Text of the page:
Deja Vu

We just saw what we already knew.


Mike Brown, LeBron James and the Cleveland Cavaliers just aren’t ready.

Cleveland is no longer in New Jersey where the Cavs roamed freely about the paint and dominated the glass. They’re in Detroit, where the backups backup will come in and score at will against their soft and inexperienced front court. Jason Maxiell provided the timely baskets that Detroit needed while spelling Roscoe and the Cavs had no answers from their starters. Zydrunas Ilgauskas and Drew Gooden had a combined seven points and eight rebounds tonight, out produced by their own backup, Anderson Varejao who labored for 14 &14. Their collective reluctance to execute on the blocks and an unhealthy dependency on jumpshots leaves the team without another reliable scoring option, which makes it all the easier for Detroit to defend LeBron James.

Bron attacked the basket early and often in the first half and his penetration put the Pistons at a disadvantage. He seized upon their defensive indecision, dishing and dunking the Cavs to a twelve point halftime lead. But his offensive limitations were revealed when Detroit began to consistently shadow him with a help defender. His driving lanes were shut down and with no jumper to fall back on, he forced passes which quickly became turnovers. The second half offense was stagnant and predictable, isolation plays that went nowhere. Detroits team defense is too skilled and aware for them to be beaten by Bron off the bounce and they simply watched him dribble away the shot clock before collapsing on him. Cleveland continued to flail away from three instead of nourishing their halftime lead and suffered through an eight minute drought which kept the Pistons around.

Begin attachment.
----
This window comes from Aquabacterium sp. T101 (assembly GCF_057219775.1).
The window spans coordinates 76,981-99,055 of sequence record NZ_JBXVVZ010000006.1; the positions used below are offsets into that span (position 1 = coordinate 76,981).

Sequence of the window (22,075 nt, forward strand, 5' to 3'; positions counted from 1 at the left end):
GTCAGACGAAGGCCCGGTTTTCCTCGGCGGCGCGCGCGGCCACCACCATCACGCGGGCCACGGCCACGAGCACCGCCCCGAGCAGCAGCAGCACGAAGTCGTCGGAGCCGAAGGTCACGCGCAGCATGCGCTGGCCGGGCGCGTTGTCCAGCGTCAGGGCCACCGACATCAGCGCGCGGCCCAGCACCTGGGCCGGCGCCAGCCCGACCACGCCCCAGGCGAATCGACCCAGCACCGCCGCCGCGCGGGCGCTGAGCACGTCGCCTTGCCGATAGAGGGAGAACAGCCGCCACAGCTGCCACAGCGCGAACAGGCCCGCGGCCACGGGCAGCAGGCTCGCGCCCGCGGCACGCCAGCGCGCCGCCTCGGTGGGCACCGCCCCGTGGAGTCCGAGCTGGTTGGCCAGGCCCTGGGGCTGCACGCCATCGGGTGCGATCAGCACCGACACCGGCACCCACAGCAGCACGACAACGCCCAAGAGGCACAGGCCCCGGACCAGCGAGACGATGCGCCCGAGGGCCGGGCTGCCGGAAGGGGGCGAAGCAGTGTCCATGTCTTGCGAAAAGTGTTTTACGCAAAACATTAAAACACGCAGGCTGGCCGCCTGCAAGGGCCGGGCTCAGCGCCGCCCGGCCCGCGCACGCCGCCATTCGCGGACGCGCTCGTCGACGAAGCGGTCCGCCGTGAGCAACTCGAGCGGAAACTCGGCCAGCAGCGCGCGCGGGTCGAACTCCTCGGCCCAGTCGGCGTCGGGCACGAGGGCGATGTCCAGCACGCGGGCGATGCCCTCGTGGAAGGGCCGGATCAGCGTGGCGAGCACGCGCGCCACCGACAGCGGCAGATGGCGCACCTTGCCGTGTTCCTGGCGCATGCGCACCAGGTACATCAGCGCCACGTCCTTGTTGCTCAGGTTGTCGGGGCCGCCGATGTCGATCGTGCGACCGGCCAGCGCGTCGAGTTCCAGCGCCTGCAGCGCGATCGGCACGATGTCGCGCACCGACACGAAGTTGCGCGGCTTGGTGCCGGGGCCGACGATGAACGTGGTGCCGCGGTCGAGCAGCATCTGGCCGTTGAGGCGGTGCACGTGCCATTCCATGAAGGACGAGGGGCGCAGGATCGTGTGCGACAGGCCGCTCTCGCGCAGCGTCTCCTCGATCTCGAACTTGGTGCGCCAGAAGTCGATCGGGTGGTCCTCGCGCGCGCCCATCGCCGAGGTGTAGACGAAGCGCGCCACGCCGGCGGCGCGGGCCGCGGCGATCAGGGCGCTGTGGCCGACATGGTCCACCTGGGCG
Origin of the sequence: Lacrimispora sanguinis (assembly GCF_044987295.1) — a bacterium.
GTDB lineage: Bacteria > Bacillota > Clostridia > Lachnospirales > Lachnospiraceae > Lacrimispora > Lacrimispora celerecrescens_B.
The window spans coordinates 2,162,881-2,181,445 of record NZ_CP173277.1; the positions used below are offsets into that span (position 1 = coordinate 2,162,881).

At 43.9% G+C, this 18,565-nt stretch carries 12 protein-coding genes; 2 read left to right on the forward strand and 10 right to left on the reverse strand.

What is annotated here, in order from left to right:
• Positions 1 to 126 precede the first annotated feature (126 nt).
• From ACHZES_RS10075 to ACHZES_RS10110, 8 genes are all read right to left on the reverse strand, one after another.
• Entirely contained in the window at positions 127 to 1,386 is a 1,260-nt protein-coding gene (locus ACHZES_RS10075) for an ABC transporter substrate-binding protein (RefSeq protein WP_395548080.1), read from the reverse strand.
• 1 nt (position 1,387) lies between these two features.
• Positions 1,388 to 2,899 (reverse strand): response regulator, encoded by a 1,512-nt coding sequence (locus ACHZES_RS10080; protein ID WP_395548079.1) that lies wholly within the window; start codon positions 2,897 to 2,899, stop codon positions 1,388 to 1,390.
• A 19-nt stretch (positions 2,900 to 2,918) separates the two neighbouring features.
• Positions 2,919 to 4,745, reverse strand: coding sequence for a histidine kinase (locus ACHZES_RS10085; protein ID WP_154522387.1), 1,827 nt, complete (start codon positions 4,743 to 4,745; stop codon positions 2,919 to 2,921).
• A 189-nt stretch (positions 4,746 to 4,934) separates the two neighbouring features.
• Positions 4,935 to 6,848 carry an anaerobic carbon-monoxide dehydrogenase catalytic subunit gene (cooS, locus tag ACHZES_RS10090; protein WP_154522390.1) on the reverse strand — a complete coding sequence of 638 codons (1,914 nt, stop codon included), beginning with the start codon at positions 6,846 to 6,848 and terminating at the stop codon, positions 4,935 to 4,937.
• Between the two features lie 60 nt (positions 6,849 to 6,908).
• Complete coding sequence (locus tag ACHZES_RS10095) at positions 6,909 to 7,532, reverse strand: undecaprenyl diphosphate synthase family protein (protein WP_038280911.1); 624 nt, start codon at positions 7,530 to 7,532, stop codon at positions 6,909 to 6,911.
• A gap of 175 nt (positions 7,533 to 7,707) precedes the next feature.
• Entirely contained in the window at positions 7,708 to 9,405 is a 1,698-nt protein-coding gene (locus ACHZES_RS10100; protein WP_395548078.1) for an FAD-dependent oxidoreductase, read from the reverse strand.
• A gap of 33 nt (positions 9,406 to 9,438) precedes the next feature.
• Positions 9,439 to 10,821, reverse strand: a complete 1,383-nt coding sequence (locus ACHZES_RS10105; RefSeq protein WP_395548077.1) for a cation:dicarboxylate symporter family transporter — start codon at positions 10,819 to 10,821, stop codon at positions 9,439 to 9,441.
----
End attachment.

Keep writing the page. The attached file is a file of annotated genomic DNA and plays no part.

Then he did it again. This time ahead by one, with a chance to extend a lead, LeBron attacks the basket and draws a cluster of white jerseys. As he and the primary defender both left their feet, Bron had a prime opportunity to draw contact and a whistle by attempting a shot at the rim. Instead, he passed out to Sasha Pavlovic, who wasn’t ready to shoot and traveled. Thirty seconds earlier, he missed the first of two free throws. Coincidence? I think not.

Rasheed Wallace recognized and exploited his mismatch with Varejao throughout the fourth and put Detroit ahead with a clutch fallaway over James. Instead of going for a quick two and fouling to extend the game, Mike Brown, who had wasted all of his timeouts anyway, called another isolation play for his star. After pushing off of Richard Hamilton to get a step, LeBron spun directly into his outstretched arms in a weak attempt to draw a foul and was denied. As if. The Cavs scrambled for two more attempts, but the game was sealed with a technical foul on an incredulous Coach Brown as the King was left shaking his heavy head.

Cleveland loses 79-76. Again.

And Detroit hasn’t even played well yet.

*And no Cleveland, you don’t get to complain about the refs unless you’re also gonna acknowledge that Bron should’ve been suspended.


12 Responses to “Deja Vu”

  1. Maybe if LeBron changed his jersey number to ‘3’ and put the letters WADE above it, the Cavs would be up 2-0 now.